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Yelp

This group is for focusing on best practices that use various Yelp Community and Review capabilities in order to achieve a dealer or group's marketing communication and reputation management objectives.

Website: http://yelp.com
Location: San Francisco, CA
Members: 76
Latest ADM Activity: Jul 8

 

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Automotive Marketing Discussion Forum

Flagging Spam Reviews on Yelp

Started by Aaron Wirtz Jan 11, 2013. 0 Replies

This morning, I was excited to see that our Yelp review count had gone up 100%! Ahem, from one to two, that is. My excitement turned to dismay when I realized that this 5 star review was not from a…Continue

Tags: management, flag, reputation, reviews, spam

Advertising on Yelp: Packages and Rates

Started by Aaron Wirtz. Last reply by Aaron Wirtz Aug 9, 2012. 11 Replies

I've spent a fair amount of time on the phone with an ad rep from Yelp over the last few days, so I thought I'd share what I learned with the group. The packages were priced to me as…Continue

How Long To Create a Listing on Yelp?

Started by Aaron Wirtz. Last reply by Ralph Paglia Aug 7, 2012. 1 Reply

I had poor experience at a gym that my wife and I just signed up for, so I thought I'd let the Yelp community hear about it. The gym had no listing yet, though, so I created one. The disclaimer said…Continue

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Oops... You need to stop "Lurking" on ADM and become a more genuine Automotive Professional by completing your membership registration. As a registered ADM Member, you can post comments, publish your own articles (be a star!) and start Forum discussions. Stop being an online "Peeping Tom" and JOIN ADM RIGHT NOW!

Comment by Ralph Paglia on December 12, 2012 at 8:45pm

What about suing people who post false information in a review of your dealership?

I'm considering legal action — what are my rights?

Nobody likes to get a negative review, and it's even worse if you think it violates your legal rights. Consider the consequences before you get your lawyer on the phone, however. Defamation suits are notoriously expensive and difficult to win. Worse, they are very public: we can point to countless examples where crusading lawyers have only done their clients harm by drawing attention to posts that would otherwise have been ignored by most rational consumers.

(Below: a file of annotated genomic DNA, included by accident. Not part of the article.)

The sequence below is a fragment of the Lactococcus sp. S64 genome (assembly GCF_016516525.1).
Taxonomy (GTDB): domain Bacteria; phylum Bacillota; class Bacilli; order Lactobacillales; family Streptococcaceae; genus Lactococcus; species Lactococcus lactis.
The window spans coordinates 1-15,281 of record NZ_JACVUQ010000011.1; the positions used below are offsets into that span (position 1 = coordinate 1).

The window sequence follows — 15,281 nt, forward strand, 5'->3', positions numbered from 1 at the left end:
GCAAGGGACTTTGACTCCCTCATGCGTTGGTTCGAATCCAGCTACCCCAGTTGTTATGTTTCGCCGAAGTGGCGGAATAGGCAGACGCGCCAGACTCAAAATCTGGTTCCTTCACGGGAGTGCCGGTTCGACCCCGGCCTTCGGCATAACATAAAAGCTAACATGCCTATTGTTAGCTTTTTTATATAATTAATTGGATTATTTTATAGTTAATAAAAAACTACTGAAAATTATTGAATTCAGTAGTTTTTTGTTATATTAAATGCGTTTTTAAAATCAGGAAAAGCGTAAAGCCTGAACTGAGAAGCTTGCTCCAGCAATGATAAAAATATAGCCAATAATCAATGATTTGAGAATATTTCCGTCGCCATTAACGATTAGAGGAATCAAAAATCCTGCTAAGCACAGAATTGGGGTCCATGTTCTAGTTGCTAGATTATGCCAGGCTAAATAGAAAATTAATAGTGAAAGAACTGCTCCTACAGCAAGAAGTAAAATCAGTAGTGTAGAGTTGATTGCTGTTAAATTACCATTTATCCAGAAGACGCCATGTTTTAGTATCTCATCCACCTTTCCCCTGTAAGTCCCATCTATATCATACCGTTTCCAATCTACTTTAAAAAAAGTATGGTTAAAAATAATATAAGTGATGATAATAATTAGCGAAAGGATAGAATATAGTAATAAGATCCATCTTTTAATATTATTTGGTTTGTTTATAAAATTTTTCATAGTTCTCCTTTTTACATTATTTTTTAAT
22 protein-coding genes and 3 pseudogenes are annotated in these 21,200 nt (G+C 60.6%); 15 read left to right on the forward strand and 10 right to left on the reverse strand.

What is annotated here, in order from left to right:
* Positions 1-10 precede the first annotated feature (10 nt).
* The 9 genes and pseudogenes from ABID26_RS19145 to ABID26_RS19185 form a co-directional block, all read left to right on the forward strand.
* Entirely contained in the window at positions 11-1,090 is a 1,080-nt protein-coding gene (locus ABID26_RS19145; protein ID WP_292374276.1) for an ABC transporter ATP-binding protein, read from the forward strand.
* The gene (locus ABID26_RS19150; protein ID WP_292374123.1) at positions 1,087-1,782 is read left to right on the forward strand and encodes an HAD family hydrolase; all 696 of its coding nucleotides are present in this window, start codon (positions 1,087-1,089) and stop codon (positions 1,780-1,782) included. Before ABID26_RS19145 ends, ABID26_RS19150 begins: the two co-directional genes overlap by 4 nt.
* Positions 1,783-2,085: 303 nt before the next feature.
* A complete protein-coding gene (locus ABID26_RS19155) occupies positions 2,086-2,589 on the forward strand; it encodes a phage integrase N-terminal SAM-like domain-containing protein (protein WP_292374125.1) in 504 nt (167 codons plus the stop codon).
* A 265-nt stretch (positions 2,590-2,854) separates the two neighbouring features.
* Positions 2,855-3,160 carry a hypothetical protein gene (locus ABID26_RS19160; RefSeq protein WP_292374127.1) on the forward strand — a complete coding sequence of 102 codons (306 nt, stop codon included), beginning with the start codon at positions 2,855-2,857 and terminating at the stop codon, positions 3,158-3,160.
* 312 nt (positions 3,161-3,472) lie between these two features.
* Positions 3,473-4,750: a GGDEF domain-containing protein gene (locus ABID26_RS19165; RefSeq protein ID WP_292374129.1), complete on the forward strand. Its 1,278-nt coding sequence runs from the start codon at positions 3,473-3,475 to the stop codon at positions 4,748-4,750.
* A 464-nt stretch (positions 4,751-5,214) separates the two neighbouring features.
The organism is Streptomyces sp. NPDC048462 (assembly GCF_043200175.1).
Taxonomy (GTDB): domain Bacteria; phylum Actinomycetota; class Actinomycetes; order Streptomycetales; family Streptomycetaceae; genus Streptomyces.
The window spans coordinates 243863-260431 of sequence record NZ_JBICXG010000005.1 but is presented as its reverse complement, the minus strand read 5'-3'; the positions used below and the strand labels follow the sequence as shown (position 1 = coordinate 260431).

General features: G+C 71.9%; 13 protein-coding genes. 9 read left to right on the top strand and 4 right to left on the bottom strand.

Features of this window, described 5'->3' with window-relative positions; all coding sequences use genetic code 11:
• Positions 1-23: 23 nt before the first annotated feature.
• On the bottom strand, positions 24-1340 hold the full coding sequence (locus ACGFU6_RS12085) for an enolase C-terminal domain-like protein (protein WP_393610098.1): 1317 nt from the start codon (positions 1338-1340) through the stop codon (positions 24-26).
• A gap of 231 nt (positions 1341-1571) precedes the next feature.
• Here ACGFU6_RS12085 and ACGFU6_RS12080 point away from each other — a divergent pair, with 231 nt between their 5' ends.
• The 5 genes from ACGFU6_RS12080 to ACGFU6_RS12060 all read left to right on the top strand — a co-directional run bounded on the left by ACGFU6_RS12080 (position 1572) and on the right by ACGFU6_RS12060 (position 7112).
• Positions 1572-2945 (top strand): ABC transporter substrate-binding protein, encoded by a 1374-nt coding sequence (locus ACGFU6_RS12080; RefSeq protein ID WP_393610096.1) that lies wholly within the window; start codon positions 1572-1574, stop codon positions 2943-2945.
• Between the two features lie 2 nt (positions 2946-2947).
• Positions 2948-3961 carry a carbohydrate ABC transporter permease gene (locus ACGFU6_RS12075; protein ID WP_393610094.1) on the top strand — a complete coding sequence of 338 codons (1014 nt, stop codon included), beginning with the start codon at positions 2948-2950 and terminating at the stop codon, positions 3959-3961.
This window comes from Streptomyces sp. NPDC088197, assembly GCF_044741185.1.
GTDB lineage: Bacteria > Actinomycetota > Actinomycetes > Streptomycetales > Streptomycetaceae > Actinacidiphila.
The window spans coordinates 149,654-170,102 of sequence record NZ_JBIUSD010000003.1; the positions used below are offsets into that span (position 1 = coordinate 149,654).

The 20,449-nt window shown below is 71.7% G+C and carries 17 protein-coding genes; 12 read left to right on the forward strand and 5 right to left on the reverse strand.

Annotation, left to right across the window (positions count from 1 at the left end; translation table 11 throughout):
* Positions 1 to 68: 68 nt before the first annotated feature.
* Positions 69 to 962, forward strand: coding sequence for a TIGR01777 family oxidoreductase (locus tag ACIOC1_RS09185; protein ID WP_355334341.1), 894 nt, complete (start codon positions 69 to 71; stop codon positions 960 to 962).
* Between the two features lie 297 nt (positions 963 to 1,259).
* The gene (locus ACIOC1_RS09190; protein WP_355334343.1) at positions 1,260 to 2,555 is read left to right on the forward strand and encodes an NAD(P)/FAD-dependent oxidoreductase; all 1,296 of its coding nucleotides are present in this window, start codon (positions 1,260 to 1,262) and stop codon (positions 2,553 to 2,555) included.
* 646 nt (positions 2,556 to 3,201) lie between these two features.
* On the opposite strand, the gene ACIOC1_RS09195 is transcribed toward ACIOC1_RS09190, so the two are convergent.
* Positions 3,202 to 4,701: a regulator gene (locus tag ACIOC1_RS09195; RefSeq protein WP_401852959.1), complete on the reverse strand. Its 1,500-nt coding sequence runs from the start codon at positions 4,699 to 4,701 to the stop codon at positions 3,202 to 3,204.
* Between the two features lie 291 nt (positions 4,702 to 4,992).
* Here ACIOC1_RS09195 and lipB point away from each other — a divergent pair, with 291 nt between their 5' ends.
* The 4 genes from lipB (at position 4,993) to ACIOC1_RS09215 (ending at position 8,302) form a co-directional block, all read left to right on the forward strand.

Nor will you get far by bringing Yelp (or ADM) into the dispute since Yelp merely acts as a forum like any other where people can share their views. (The law is well settled on this point, but you are welcome to ask your neighborhood internet attorney to confirm.)

There may be rare cases when it's appropriate to take legal action, but in most cases, you won't get what you are looking for by suing someone who gives you a bad review.

What happens when my dealership gets a negative review on Yelp?

Negative reviews are an unfortunate — but entirely normal — part of doing business. Don't be surprised to read the occasional negative review (we certainly have our own fair share of them, too!). While it's important to look for patterns in your reviews (the bread is stale, the same employee is repeatedly described as rude), you should take any individual perspective with a grain of salt.

https://biz.yelp.com/support/common_questions?country=US

Comment by Ralph Paglia on December 12, 2012 at 8:39pm

Outsourcing a Dealership's Reputation Management?

Should my dealership use a reputation management company?

There are many "reputation management" companies that claim to work with Yelp to remove your negative reviews or otherwise boost your ratings... for a fee (of course!). If you're wondering how these companies can make good on this offer, the answer is simple: They can't. There's never been any amount of money one can pay — to Yelp or any third party — to manipulate reviews.

If you've been contacted by someone offering something along these lines, Yelp would love to get the details so they can prevent them from preying on others. Please contact Yelp to send them the details.

Finally, as Yelp has said in the past, the best strategy for reputation management is to provide great customer service, and respond diplomatically to your dealership's reviewers.

https://biz.yelp.com/support/common_questions?country=US

Comment by Ralph Paglia on December 12, 2012 at 8:36pm

Pay to Get Rid of Your Dealership's Bad Yelp Reviews?

Will Yelp remove or reorder bad reviews if a car dealer pays for sponsorship?

No. You can't pay us to remove or reorder your bad reviews — it's just that simple. It's worth pointing out some additional checks and balances that we build into the system: among other things, our sales team doesn't have the administrative privileges that might allow them to remove a bad review for an advertiser; similarly, the folks who do have those privileges don't have anything to do with sales and aren't compensated on the basis of sales performance.